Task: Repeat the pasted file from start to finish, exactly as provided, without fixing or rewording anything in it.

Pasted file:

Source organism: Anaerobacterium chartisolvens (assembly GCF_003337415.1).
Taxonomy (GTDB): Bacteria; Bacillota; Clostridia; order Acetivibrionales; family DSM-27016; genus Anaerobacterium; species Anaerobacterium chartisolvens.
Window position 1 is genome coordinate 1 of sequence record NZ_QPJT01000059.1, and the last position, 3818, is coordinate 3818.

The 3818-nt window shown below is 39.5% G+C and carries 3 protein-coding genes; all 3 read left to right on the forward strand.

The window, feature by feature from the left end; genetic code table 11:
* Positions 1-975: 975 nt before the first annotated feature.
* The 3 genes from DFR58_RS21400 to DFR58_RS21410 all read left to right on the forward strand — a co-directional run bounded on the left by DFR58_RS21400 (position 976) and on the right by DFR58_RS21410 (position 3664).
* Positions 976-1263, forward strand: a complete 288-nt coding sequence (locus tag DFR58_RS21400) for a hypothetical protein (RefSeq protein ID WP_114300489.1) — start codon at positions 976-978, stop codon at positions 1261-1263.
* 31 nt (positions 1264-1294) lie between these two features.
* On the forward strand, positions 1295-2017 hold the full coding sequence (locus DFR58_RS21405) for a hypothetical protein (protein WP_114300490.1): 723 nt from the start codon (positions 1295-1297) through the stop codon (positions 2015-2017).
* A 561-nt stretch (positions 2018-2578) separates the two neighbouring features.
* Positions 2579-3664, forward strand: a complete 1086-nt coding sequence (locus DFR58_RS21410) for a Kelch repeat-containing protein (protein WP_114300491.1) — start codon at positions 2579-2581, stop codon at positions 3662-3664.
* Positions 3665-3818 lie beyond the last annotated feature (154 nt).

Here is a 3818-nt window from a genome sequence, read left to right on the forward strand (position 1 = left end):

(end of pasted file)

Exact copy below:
Source organism: Anaerobacterium chartisolvens (assembly GCF_003337415.1).
Taxonomy (GTDB): Bacteria; Bacillota; Clostridia; order Acetivibrionales; family DSM-27016; genus Anaerobacterium; species Anaerobacterium chartisolvens.
Window position 1 is genome coordinate 1 of sequence record NZ_QPJT01000059.1, and the last position, 3818, is coordinate 3818.

The 3818-nt window shown below is 39.5% G+C and carries 3 protein-coding genes; all 3 read left to right on the forward strand.

The window, feature by feature from the left end; genetic code table 11:
* Positions 1-975: 975 nt before the first annotated feature.
* The 3 genes from DFR58_RS21400 to DFR58_RS21410 all read left to right on the forward strand — a co-directional run bounded on the left by DFR58_RS21400 (position 976) and on the right by DFR58_RS21410 (position 3664).
* Positions 976-1263, forward strand: a complete 288-nt coding sequence (locus tag DFR58_RS21400) for a hypothetical protein (RefSeq protein ID WP_114300489.1) — start codon at positions 976-978, stop codon at positions 1261-1263.
* 31 nt (positions 1264-1294) lie between these two features.
* On the forward strand, positions 1295-2017 hold the full coding sequence (locus DFR58_RS21405) for a hypothetical protein (protein WP_114300490.1): 723 nt from the start codon (positions 1295-1297) through the stop codon (positions 2015-2017).
* A 561-nt stretch (positions 2018-2578) separates the two neighbouring features.
* Positions 2579-3664, forward strand: a complete 1086-nt coding sequence (locus DFR58_RS21410) for a Kelch repeat-containing protein (protein WP_114300491.1) — start codon at positions 2579-2581, stop codon at positions 3662-3664.
* Positions 3665-3818 lie beyond the last annotated feature (154 nt).

Here is a 3818-nt window from a genome sequence, read left to right on the forward strand (position 1 = left end):